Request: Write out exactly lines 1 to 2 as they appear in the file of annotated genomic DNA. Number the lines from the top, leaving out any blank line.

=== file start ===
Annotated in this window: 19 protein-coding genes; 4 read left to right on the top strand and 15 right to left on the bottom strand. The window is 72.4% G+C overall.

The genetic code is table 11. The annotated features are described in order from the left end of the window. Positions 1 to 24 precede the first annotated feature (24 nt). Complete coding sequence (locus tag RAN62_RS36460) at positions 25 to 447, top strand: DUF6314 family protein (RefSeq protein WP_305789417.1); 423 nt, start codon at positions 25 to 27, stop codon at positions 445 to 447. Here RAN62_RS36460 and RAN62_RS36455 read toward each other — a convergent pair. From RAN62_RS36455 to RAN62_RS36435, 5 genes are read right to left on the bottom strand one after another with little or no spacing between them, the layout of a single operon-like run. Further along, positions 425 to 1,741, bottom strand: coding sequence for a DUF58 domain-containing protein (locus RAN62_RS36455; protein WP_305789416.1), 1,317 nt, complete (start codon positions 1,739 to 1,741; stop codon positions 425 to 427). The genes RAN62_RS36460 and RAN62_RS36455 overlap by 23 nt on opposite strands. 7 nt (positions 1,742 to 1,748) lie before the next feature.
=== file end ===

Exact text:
Annotated in this window: 19 protein-coding genes; 4 read left to right on the top strand and 15 right to left on the bottom strand. The window is 72.4% G+C overall.

The genetic code is table 11. The annotated features are described in order from the left end of the window. Positions 1 to 24 precede the first annotated feature (24 nt). Complete coding sequence (locus tag RAN62_RS36460) at positions 25 to 447, top strand: DUF6314 family protein (RefSeq protein WP_305789417.1); 423 nt, start codon at positions 25 to 27, stop codon at positions 445 to 447. Here RAN62_RS36460 and RAN62_RS36455 read toward each other — a convergent pair. From RAN62_RS36455 to RAN62_RS36435, 5 genes are read right to left on the bottom strand one after another with little or no spacing between them, the layout of a single operon-like run. Further along, positions 425 to 1,741, bottom strand: coding sequence for a DUF58 domain-containing protein (locus RAN62_RS36455; protein WP_305789416.1), 1,317 nt, complete (start codon positions 1,739 to 1,741; stop codon positions 425 to 427). The genes RAN62_RS36460 and RAN62_RS36455 overlap by 23 nt on opposite strands. 7 nt (positions 1,742 to 1,748) lie before the next feature.